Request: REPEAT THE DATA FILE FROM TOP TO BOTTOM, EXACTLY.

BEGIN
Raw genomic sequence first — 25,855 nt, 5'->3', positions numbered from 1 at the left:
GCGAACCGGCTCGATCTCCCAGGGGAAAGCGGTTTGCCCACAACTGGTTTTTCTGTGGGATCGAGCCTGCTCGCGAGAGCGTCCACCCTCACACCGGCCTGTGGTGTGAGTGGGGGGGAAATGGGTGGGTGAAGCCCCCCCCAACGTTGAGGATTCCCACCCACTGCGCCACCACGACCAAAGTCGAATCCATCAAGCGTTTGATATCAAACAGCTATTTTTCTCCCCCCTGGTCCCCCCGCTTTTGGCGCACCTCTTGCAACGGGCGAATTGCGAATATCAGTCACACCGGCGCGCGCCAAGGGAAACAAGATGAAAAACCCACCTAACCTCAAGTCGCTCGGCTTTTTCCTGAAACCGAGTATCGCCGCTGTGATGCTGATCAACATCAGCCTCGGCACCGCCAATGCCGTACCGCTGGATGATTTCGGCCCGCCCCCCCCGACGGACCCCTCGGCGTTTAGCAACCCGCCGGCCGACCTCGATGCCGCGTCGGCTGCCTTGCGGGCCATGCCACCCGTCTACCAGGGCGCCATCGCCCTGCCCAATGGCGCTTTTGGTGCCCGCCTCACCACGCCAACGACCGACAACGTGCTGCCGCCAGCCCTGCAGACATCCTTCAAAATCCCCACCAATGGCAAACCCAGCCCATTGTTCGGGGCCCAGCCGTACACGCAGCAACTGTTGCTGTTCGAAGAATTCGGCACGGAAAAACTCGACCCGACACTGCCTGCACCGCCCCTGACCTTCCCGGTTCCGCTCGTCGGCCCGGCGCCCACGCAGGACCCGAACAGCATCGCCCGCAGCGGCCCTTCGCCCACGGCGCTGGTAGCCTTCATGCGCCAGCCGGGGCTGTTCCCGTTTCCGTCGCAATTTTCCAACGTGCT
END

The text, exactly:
Raw genomic sequence first — 25,855 nt, 5'->3', positions numbered from 1 at the left:
GCGAACCGGCTCGATCTCCCAGGGGAAAGCGGTTTGCCCACAACTGGTTTTTCTGTGGGATCGAGCCTGCTCGCGAGAGCGTCCACCCTCACACCGGCCTGTGGTGTGAGTGGGGGGGAAATGGGTGGGTGAAGCCCCCCCCAACGTTGAGGATTCCCACCCACTGCGCCACCACGACCAAAGTCGAATCCATCAAGCGTTTGATATCAAACAGCTATTTTTCTCCCCCCTGGTCCCCCCGCTTTTGGCGCACCTCTTGCAACGGGCGAATTGCGAATATCAGTCACACCGGCGCGCGCCAAGGGAAACAAGATGAAAAACCCACCTAACCTCAAGTCGCTCGGCTTTTTCCTGAAACCGAGTATCGCCGCTGTGATGCTGATCAACATCAGCCTCGGCACCGCCAATGCCGTACCGCTGGATGATTTCGGCCCGCCCCCCCCGACGGACCCCTCGGCGTTTAGCAACCCGCCGGCCGACCTCGATGCCGCGTCGGCTGCCTTGCGGGCCATGCCACCCGTCTACCAGGGCGCCATCGCCCTGCCCAATGGCGCTTTTGGTGCCCGCCTCACCACGCCAACGACCGACAACGTGCTGCCGCCAGCCCTGCAGACATCCTTCAAAATCCCCACCAATGGCAAACCCAGCCCATTGTTCGGGGCCCAGCCGTACACGCAGCAACTGTTGCTGTTCGAAGAATTCGGCACGGAAAAACTCGACCCGACACTGCCTGCACCGCCCCTGACCTTCCCGGTTCCGCTCGTCGGCCCGGCGCCCACGCAGGACCCGAACAGCATCGCCCGCAGCGGCCCTTCGCCCACGGCGCTGGTAGCCTTCATGCGCCAGCCGGGGCTGTTCCCGTTTCCGTCGCAATTTTCCAACGTGCT